I’ve been a Learning Designer for three years now, and ALT-C (The Association for Learning Technology Conference – September 2021) was my first conference within the role. While I’d never expected my first experience with this to be online, I must say I thought it was fabulous. Continue reading “Conference to practice: reflecting on a week at ALT-C”
We spend a lot of time talking about tools for learning, so it’s not surprising that several members of the learning design team follow Jane Hart’s annual survey of top learning tools [link opens in new tab].
However, many of the tools we talk about are part of the OU’s VLE. It’s been a while since we reflected on the learning tools we use for our own learning, whether that’s in our jobs or as part of study. In the last year, while we’ve been working from home, we’ve all needed to find new ways of working and learning online.
Jane’s survey prompted us to spend some time doing that as a team. Thanks Jane – it’s always good to have the chance to reflect. Here’s our list and our observations – plus some thoughts on how we can use the interactive qualities of these tools to enhance students’ learning.
If you’ve ever felt frustrated by a product that doesn’t seem to work for you, you’ll understand the importance of building opportunities for feedback into a design process. It’s certainly an essential part of our learning design process: alongside various organisation-wide evaluation initiatives whose insights we access as part of our work, the learning design team runs the curriculum design student panel, which provides opportunities for students to comment on a range of aspects of learning design. These comments feed directly back to our module teams. Panel members have provided invaluable insights into their study preferences, motivations, environments and habits since the panel was set up in 2016.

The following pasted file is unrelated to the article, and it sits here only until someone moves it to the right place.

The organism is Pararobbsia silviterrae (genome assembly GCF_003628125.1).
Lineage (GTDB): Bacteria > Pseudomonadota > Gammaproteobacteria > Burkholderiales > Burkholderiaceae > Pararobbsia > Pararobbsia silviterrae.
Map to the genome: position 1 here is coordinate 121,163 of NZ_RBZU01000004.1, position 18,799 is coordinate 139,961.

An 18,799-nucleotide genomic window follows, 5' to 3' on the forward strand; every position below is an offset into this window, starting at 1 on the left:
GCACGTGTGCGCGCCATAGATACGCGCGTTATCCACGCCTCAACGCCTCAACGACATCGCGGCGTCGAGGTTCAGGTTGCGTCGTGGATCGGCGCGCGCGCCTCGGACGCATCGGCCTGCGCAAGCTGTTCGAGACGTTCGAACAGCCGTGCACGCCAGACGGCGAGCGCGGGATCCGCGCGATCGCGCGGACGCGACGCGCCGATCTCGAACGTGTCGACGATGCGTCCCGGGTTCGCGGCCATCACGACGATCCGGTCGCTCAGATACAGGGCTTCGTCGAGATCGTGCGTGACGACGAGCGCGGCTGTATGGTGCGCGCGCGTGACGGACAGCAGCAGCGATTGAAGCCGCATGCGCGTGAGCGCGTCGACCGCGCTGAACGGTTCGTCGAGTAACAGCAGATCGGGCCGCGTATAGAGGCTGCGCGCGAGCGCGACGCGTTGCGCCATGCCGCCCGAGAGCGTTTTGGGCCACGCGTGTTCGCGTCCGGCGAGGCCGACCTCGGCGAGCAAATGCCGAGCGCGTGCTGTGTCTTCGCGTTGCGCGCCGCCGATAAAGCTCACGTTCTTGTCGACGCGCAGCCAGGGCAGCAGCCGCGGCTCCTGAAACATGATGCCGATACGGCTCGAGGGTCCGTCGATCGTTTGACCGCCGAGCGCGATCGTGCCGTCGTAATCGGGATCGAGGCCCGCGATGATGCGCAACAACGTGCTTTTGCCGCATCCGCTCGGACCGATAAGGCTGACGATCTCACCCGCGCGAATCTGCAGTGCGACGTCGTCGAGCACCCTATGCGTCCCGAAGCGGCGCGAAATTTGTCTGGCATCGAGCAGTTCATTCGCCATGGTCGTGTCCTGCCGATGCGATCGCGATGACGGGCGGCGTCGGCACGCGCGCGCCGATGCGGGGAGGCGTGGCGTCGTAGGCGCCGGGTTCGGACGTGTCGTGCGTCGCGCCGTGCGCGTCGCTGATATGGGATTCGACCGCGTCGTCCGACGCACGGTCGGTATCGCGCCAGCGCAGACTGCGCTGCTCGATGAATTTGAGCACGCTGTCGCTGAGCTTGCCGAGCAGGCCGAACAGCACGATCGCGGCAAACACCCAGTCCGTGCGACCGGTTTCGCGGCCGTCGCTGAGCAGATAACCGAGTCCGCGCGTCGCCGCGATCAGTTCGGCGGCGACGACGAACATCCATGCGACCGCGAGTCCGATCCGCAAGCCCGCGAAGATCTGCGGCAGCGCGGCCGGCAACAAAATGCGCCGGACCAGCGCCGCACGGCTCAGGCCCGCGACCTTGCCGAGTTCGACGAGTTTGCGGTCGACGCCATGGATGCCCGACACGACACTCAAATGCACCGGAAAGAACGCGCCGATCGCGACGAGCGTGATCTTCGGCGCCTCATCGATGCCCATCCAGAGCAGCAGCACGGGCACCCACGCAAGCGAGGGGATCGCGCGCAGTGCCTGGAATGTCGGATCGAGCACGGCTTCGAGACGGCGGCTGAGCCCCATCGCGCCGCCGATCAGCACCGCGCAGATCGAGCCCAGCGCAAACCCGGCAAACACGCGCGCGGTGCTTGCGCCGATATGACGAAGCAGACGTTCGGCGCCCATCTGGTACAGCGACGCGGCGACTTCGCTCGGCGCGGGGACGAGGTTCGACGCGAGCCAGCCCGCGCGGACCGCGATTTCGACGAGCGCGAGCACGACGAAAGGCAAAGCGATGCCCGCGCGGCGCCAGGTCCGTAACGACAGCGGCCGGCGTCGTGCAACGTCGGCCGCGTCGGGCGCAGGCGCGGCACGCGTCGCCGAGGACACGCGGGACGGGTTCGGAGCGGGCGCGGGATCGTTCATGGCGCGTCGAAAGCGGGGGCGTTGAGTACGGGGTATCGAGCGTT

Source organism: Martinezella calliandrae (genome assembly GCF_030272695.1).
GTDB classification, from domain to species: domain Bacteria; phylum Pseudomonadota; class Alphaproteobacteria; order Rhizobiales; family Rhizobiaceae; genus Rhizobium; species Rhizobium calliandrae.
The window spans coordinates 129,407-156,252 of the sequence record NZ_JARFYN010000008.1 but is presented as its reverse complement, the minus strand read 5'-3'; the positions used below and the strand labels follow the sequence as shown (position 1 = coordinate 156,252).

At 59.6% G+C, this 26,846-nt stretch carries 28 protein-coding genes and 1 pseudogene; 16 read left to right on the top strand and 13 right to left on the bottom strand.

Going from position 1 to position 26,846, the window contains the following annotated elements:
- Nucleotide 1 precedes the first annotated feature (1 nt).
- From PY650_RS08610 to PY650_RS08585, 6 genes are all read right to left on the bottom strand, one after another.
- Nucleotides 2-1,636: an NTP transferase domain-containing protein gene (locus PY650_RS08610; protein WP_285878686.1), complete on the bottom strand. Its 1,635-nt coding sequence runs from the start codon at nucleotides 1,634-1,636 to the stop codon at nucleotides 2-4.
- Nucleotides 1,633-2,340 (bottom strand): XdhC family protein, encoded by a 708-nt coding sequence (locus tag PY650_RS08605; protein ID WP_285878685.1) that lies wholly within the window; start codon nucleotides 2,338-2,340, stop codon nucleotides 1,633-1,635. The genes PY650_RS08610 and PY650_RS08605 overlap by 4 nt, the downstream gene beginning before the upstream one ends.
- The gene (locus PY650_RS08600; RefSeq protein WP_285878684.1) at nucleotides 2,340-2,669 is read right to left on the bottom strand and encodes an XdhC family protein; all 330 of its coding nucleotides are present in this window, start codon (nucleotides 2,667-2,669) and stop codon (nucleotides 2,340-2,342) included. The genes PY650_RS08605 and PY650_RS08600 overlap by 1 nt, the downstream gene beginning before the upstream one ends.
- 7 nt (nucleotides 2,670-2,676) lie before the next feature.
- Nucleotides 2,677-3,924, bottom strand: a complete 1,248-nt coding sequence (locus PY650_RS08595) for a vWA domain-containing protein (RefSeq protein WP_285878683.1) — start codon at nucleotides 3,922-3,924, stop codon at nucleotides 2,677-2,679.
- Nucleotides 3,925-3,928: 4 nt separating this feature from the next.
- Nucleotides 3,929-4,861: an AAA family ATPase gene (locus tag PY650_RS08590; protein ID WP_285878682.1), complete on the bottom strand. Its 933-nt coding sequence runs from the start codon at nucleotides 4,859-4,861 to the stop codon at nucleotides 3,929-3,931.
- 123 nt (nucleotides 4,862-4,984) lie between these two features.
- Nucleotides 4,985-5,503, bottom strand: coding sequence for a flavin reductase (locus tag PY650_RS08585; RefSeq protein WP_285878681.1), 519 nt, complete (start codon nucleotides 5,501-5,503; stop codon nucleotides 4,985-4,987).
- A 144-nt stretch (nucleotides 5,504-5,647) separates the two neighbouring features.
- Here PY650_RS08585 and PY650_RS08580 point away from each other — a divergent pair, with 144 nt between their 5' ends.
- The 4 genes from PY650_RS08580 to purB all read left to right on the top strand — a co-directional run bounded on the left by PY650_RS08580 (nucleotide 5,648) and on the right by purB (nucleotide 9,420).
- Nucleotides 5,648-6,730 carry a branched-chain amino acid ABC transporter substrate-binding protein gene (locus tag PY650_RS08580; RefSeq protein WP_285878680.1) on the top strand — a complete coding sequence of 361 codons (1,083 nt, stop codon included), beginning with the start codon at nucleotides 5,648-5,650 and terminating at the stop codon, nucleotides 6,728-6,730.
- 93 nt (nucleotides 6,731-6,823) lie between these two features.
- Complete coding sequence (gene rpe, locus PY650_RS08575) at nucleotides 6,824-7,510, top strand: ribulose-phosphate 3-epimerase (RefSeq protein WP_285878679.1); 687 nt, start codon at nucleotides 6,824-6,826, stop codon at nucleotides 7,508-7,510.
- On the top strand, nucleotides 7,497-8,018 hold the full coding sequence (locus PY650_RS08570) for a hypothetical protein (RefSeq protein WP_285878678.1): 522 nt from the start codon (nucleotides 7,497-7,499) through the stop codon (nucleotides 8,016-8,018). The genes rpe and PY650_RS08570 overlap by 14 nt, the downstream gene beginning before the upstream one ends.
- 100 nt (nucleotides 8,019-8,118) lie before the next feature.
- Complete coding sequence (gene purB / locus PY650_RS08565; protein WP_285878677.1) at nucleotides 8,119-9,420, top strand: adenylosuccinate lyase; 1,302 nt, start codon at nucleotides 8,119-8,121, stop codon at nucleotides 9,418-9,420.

We’ve probably all sat through enough ‘death by PowerPoint’ slide decks to know what happens when we’re presented with information but don’t have the chance to engage with it. In the best-case scenario, we simply don’t learn anything. But often we leave the meeting or class worse off – with unanswered questions, frustration and reduced confidence in the tutor or meeting organiser. Continue reading “Active learning: making learning engaging”